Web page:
It is for such reasons that ETAN needs your support more than ever, especially as East Timor fades away from front-page news and TNI-perpetrated atrocities get little notice from the U.S. government. ETAN's solidarity, public education and grassroots political action are vital for the future of East Timor as well as Indonesia. Your generous contribution will give ETAN the resources it needs to continue to fight against assistance to the TNI, and to ensure justice and accountability for the war crimes and crimes against humanity committed against East Timor from 1975 to 1999.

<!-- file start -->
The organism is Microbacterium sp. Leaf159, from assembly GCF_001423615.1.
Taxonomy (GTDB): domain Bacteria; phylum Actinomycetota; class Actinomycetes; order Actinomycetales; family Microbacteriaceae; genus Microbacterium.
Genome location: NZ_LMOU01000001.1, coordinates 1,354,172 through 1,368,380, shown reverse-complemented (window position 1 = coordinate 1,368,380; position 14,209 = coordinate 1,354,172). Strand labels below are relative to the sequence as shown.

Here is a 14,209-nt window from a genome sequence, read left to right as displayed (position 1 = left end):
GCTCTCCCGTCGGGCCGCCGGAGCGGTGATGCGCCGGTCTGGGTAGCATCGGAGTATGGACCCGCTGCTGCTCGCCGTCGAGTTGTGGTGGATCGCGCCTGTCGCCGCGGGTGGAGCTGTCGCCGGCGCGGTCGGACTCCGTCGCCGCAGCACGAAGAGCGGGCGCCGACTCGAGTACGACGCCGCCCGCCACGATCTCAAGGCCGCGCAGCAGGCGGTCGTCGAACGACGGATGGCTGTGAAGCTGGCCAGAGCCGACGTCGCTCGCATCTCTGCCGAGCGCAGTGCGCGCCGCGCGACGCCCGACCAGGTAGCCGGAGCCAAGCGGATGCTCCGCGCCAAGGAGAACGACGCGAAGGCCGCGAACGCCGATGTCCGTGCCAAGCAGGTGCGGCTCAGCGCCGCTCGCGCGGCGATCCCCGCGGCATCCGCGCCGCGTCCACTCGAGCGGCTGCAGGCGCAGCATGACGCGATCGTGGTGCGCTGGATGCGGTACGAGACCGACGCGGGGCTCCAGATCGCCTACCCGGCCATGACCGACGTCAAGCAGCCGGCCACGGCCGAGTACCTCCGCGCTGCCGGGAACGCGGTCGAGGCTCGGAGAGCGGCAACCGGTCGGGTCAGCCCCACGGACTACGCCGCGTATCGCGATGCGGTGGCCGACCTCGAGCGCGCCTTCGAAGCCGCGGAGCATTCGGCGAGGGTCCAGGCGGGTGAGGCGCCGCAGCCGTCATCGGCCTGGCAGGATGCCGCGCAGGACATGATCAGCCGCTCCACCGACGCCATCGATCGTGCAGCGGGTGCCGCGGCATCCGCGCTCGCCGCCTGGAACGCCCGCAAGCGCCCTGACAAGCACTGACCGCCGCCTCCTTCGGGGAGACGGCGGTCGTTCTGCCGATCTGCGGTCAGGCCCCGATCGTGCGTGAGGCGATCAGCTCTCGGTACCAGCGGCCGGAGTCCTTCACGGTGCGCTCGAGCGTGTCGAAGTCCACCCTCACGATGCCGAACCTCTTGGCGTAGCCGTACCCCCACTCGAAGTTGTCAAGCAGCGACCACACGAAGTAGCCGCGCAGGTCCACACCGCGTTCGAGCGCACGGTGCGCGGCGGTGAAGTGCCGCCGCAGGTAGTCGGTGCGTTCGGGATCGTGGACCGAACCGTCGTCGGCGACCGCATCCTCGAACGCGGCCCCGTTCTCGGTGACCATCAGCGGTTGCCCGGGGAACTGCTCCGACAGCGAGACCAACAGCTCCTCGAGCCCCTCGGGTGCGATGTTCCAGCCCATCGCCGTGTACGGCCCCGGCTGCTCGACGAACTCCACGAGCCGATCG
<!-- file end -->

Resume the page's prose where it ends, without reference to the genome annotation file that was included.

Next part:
Please make a contribution to ETAN today. It takes just a minute to make a secure tax-deductible contribution on our website, at http://etan.org/etan/donate.htm.

You can also write a check to "ETAN/U.S." in support of our political advocacy work, or make a tax-deductible donation of over $50 to "A.J. Muste Memorial Institute/ETAN," which supports our educational efforts.

Please mail donations to: ETAN/U.S., PO Box 15774, Washington, DC 20003.

Thank you for your support in this vital effort.

Sincerely, 
Curt Gabrielson 
Watsonville, California